About the poet
Dick Davis, a fellow of the Royal Society of Literature, has been hailed by the TLS as 'our...
A Translator's Nightmare
I think it must have been in Limbo where,
As Dante says, the better poets share
Old friendships, rivalries, once famous fights
And, now they've left it, set the world to rights.
As I was being hustled through in transit
To God knows what damned hole, I thought I'd chance it
And chat to some of the assembled great ones
Who looked as bored as trapped theatre patrons
Who've paid good cash and find they hate the show . . .
I picked on one: 'I rather doubt you know . . .'
He started up and peered at me: 'Know you,
You snivelling fool? Know you? Of course I do!
You ruined my best poem. Look who's here . . .'
He turned to his companions with a sneer,
'Traducer and destroyer of art,
The biggest stink since Beelzebub's last fart.'
They jostled around, each shouting out his curses,
'You buried me with your insipid verses . . .'
'You left out my best metaphor, you moron . . .'
'You missed my meaning or they set no store on
An accurate rendition where you come from.'
'He comes from where they send the deaf and dumb from,
He got my metre wrong . . .' 'He missed my rhymes',
'He missed puns I don't know how many times,
Then shoved his own in . . .' But I turned and fled,
Afraid that in a moment I'd be dead
A second time, torn limb from spectral limb.
A mist came down and I was lost. A dim
Shape beckoned; thinking it must be my guide,
I ran for reassurance to his side.
But it was someone I'd not seen before,
An old man bent beside the crumbling shore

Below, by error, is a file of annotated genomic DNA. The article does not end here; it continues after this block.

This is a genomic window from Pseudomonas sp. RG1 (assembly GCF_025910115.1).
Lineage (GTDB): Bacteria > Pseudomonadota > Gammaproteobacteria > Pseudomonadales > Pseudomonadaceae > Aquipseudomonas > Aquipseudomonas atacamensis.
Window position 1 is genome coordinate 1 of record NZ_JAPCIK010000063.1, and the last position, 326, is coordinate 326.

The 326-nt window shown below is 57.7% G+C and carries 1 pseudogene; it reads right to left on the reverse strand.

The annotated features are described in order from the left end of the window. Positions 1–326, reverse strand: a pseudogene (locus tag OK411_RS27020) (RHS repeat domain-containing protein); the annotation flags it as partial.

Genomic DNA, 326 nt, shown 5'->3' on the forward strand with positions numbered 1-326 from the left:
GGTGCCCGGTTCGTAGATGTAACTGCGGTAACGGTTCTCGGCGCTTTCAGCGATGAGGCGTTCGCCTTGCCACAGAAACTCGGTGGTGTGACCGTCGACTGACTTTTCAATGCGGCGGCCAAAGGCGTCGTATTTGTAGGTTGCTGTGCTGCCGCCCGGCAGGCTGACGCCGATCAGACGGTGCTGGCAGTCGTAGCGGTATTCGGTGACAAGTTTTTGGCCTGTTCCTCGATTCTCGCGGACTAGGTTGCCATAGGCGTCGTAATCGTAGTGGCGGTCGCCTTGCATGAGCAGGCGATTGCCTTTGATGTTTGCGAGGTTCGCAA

Of Lethe's stream. He stared a long time, then
'Did you translate?'. I screamed, 'Oh not again!'
But as I backed off one quick claw reached out;
He clutched my coat and with a piercing shout
(He didn't look as though he had it in him)
Cried, 'We've a guest! Who'll be first to skin him?'
Then added, 'Just my joke now; stay awhile,
The crowd in these parts is quite versatile,
Though we've one thing in common, all of us:
When you were curious, and courteous,
Enough to translate poems from our tongue
All of us gathered here were not among
The chosen ones.' I looked around – a crowd
Now hemmed us in and from it soon a loud
Discordant murmur rose: 'Please, why not mine?'
'You did Z's poems, my stuff's just as fine . . .'
'The greatest critics admired my verse . . .'
'You worked on crap that's infinitely worse
Than my worst lines.' 'Some of my stuff's quite good –
You will allow that? – It's not all dead wood?
Why then . . . ?' and slowly the reproaches turned
To begging, bragging, angry tears that burned
Their way into my sorry soul.
I ran and saw my guide, tall on the shore
– The other shore – of Lethe. 'Rescue me!'
I called, 'Get me to where I have to be
For all eternity . . .' He smiled: 'My dear,
You've reached your special hell, it's here. It's here'.
from Touchwood: Poems 1991-1995 (Anvil, 1996), © Dick Davis 1996, used by permission of the author and the publisher
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